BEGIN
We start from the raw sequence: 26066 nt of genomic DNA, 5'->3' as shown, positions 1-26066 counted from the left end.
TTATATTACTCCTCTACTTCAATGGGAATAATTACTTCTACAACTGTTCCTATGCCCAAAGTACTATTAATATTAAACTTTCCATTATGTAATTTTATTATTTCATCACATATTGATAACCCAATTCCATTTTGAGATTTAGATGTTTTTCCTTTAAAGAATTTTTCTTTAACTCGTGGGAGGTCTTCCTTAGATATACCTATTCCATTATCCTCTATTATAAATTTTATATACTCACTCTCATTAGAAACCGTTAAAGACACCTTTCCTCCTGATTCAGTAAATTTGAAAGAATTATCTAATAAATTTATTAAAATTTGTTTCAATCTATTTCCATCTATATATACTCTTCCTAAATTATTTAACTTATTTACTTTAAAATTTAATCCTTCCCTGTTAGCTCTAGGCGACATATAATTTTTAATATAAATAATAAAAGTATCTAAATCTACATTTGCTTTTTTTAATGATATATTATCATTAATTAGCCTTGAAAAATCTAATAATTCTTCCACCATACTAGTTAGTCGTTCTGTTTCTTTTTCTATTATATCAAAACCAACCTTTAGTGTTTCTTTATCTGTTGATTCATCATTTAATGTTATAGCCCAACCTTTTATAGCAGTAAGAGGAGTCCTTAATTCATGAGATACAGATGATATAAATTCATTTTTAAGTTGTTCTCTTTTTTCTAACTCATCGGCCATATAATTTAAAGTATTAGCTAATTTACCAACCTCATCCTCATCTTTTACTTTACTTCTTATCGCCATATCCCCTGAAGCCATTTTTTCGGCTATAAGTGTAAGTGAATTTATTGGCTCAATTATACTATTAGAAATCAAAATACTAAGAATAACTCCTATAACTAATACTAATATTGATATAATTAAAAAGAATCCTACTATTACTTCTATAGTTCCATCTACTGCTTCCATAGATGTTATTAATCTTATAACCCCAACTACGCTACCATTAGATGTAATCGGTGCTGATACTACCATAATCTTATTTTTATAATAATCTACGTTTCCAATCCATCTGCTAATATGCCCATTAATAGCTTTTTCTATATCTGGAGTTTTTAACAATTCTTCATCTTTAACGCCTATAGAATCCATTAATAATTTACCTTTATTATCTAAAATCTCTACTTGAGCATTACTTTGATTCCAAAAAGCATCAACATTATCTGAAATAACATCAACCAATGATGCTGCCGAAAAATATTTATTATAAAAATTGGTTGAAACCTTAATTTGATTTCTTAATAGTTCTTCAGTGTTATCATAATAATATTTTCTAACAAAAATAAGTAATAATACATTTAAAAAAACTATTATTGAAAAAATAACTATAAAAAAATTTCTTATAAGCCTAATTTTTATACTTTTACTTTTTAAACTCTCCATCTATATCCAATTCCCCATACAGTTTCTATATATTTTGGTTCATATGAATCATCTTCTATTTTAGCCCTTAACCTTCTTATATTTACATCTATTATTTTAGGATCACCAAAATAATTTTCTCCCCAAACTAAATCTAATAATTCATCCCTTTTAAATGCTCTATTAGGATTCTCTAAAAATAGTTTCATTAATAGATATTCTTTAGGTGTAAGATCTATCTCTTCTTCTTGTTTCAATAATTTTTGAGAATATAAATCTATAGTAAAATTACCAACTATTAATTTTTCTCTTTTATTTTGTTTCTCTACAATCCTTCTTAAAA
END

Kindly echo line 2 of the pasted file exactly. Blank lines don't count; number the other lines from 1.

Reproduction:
TTATATTACTCCTCTACTTCAATGGGAATAATTACTTCTACAACTGTTCCTATGCCCAAAGTACTATTAATATTAAACTTTCCATTATGTAATTTTATTATTTCATCACATATTGATAACCCAATTCCATTTTGAGATTTAGATGTTTTTCCTTTAAAGAATTTTTCTTTAACTCGTGGGAGGTCTTCCTTAGATATACCTATTCCATTATCCTCTATTATAAATTTTATATACTCACTCTCATTAGAAACCGTTAAAGACACCTTTCCTCCTGATTCAGTAAATTTGAAAGAATTATCTAATAAATTTATTAAAATTTGTTTCAATCTATTTCCATCTATATATACTCTTCCTAAATTATTTAACTTATTTACTTTAAAATTTAATCCTTCCCTGTTAGCTCTAGGCGACATATAATTTTTAATATAAATAATAAAAGTATCTAAATCTACATTTGCTTTTTTTAATGATATATTATCATTAATTAGCCTTGAAAAATCTAATAATTCTTCCACCATACTAGTTAGTCGTTCTGTTTCTTTTTCTATTATATCAAAACCAACCTTTAGTGTTTCTTTATCTGTTGATTCATCATTTAATGTTATAGCCCAACCTTTTATAGCAGTAAGAGGAGTCCTTAATTCATGAGATACAGATGATATAAATTCATTTTTAAGTTGTTCTCTTTTTTCTAACTCATCGGCCATATAATTTAAAGTATTAGCTAATTTACCAACCTCATCCTCATCTTTTACTTTACTTCTTATCGCCATATCCCCTGAAGCCATTTTTTCGGCTATAAGTGTAAGTGAATTTATTGGCTCAATTATACTATTAGAAATCAAAATACTAAGAATAACTCCTATAACTAATACTAATATTGATATAATTAAAAAGAATCCTACTATTACTTCTATAGTTCCATCTACTGCTTCCATAGATGTTATTAATCTTATAACCCCAACTACGCTACCATTAGATGTAATCGGTGCTGATACTACCATAATCTTATTTTTATAATAATCTACGTTTCCAATCCATCTGCTAATATGCCCATTAATAGCTTTTTCTATATCTGGAGTTTTTAACAATTCTTCATCTTTAACGCCTATAGAATCCATTAATAATTTACCTTTATTATCTAAAATCTCTACTTGAGCATTACTTTGATTCCAAAAAGCATCAACATTATCTGAAATAACATCAACCAATGATGCTGCCGAAAAATATTTATTATAAAAATTGGTTGAAACCTTAATTTGATTTCTTAATAGTTCTTCAGTGTTATCATAATAATATTTTCTAACAAAAATAAGTAATAATACATTTAAAAAAACTATTATTGAAAAAATAACTATAAAAAAATTTCTTATAAGCCTAATTTTTATACTTTTACTTTTTAAACTCTCCATCTATATCCAATTCCCCATACAGTTTCTATATATTTTGGTTCATATGAATCATCTTCTATTTTAGCCCTTAACCTTCTTATATTTACATCTATTATTTTAGGATCACCAAAATAATTTTCTCCCCAAACTAAATCTAATAATTCATCCCTTTTAAATGCTCTATTAGGATTCTCTAAAAATAGTTTCATTAATAGATATTCTTTAGGTGTAAGATCTATCTCTTCTTCTTGTTTCAATAATTTTTGAGAATATAAATCTATAGTAAAATTACCAACTATTAATTTTTCTCTTTTATTTTGTTTCTCTACAATCCTTCTTAAAA